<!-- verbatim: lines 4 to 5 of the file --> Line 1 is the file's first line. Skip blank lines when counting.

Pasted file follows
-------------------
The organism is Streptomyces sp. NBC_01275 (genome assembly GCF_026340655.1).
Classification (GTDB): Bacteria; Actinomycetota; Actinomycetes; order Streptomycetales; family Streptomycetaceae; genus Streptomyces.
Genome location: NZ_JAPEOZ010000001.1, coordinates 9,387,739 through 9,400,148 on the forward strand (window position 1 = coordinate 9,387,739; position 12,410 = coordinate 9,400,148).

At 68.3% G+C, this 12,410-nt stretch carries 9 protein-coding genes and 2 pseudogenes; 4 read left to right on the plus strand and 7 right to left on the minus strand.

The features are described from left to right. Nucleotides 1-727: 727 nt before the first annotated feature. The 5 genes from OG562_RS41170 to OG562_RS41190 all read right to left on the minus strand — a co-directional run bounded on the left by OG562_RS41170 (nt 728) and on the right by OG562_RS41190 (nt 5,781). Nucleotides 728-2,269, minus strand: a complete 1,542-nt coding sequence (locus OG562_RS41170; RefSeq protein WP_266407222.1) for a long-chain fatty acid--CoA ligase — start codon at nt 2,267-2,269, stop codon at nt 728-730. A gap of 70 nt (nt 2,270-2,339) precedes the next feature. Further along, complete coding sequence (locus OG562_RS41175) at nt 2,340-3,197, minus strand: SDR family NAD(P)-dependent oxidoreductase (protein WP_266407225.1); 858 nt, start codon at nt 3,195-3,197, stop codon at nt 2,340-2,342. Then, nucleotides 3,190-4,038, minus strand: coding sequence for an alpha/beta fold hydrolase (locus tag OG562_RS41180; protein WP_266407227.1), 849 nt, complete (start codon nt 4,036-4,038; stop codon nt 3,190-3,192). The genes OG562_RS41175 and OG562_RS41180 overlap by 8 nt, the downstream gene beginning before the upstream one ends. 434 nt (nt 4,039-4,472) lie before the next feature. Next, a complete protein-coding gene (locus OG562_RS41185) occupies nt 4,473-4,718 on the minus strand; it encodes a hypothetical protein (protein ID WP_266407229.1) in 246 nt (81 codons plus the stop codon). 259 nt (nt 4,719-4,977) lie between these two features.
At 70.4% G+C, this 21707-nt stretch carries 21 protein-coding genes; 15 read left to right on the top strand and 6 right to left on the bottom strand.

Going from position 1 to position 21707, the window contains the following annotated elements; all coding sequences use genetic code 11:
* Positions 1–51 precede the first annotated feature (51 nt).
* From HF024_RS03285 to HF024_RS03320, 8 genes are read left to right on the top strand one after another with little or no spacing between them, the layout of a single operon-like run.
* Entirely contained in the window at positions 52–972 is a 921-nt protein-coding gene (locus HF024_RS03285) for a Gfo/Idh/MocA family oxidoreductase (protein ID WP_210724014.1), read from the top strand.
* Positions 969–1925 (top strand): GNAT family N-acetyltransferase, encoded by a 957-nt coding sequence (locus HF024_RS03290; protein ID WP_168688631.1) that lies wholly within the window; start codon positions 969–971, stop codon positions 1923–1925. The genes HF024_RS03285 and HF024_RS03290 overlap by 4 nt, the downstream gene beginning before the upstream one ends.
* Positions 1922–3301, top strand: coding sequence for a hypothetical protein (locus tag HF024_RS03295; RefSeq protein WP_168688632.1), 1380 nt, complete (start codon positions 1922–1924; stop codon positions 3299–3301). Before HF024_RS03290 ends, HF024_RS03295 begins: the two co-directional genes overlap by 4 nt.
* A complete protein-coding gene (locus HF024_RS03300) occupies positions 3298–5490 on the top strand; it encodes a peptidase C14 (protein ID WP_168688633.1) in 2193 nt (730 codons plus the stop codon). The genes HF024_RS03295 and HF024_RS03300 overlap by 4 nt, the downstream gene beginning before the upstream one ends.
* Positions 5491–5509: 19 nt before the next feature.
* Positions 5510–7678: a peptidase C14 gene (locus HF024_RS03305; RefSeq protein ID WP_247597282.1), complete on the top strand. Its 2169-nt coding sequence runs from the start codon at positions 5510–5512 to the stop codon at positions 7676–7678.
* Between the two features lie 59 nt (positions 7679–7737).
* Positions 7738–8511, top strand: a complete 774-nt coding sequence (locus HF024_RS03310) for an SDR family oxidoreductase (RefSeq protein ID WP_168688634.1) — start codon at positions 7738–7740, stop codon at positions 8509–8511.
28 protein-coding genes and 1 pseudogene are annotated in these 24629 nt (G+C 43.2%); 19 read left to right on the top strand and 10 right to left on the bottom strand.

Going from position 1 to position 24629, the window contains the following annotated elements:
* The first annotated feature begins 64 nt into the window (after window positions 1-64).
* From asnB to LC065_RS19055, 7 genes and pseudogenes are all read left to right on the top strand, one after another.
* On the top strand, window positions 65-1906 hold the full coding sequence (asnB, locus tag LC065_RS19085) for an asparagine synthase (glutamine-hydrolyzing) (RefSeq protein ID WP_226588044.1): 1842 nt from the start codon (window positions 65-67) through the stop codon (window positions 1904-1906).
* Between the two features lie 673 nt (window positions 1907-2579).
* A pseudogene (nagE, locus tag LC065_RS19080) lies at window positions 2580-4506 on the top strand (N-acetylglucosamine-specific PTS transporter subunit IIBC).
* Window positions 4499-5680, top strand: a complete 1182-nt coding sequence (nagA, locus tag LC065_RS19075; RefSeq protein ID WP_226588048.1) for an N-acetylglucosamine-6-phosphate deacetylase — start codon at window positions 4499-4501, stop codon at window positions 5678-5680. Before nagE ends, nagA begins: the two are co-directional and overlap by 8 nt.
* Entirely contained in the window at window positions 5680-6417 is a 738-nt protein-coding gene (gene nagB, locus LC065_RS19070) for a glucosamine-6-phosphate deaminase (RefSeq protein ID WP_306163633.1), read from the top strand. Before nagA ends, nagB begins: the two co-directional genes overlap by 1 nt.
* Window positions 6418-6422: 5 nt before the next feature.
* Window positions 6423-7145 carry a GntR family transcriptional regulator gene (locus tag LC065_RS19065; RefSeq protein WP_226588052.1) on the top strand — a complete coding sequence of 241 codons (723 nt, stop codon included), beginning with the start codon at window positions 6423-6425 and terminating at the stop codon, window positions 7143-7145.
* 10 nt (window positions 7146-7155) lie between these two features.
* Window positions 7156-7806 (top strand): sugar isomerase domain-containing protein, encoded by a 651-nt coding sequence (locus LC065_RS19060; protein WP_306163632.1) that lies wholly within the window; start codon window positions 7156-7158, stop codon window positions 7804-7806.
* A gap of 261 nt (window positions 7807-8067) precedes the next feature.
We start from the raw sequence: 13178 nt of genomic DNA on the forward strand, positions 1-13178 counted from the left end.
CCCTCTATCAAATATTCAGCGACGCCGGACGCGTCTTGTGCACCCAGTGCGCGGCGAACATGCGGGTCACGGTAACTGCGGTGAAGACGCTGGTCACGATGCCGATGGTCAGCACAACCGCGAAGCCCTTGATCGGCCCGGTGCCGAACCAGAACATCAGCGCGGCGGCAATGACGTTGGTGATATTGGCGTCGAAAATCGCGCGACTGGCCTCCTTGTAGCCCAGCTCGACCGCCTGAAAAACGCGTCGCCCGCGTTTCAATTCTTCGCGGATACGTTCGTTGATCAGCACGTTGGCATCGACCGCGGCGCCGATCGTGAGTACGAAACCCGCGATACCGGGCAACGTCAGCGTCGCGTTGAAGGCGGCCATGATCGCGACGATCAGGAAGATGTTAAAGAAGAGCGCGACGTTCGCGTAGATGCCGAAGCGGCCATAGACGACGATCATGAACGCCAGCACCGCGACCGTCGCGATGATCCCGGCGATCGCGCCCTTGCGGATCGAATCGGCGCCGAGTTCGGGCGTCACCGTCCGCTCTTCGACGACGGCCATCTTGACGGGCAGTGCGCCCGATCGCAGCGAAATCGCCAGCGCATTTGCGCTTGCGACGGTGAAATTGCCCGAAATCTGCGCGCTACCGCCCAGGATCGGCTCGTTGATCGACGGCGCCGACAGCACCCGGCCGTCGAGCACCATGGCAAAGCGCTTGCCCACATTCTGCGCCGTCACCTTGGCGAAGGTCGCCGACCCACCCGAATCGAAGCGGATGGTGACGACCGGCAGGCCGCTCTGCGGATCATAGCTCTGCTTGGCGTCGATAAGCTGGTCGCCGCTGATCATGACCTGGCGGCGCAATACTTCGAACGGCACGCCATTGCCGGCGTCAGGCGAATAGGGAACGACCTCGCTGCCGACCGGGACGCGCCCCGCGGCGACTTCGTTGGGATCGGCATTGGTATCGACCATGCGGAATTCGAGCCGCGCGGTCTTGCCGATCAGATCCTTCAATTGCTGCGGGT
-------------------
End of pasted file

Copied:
At 68.3% G+C, this 12,410-nt stretch carries 9 protein-coding genes and 2 pseudogenes; 4 read left to right on the plus strand and 7 right to left on the minus strand.

The features are described from left to right. Nucleotides 1-727: 727 nt before the first annotated feature. The 5 genes from OG562_RS41170 to OG562_RS41190 all read right to left on the minus strand — a co-directional run bounded on the left by OG562_RS41170 (nt 728) and on the right by OG562_RS41190 (nt 5,781). Nucleotides 728-2,269, minus strand: a complete 1,542-nt coding sequence (locus OG562_RS41170; RefSeq protein WP_266407222.1) for a long-chain fatty acid--CoA ligase — start codon at nt 2,267-2,269, stop codon at nt 728-730. A gap of 70 nt (nt 2,270-2,339) precedes the next feature. Further along, complete coding sequence (locus OG562_RS41175) at nt 2,340-3,197, minus strand: SDR family NAD(P)-dependent oxidoreductase (protein WP_266407225.1); 858 nt, start codon at nt 3,195-3,197, stop codon at nt 2,340-2,342. Then, nucleotides 3,190-4,038, minus strand: coding sequence for an alpha/beta fold hydrolase (locus tag OG562_RS41180; protein WP_266407227.1), 849 nt, complete (start codon nt 4,036-4,038; stop codon nt 3,190-3,192). The genes OG562_RS41175 and OG562_RS41180 overlap by 8 nt, the downstream gene beginning before the upstream one ends. 434 nt (nt 4,039-4,472) lie before the next feature. Next, a complete protein-coding gene (locus OG562_RS41185) occupies nt 4,473-4,718 on the minus strand; it encodes a hypothetical protein (protein ID WP_266407229.1) in 246 nt (81 codons plus the stop codon). 259 nt (nt 4,719-4,977) lie between these two features.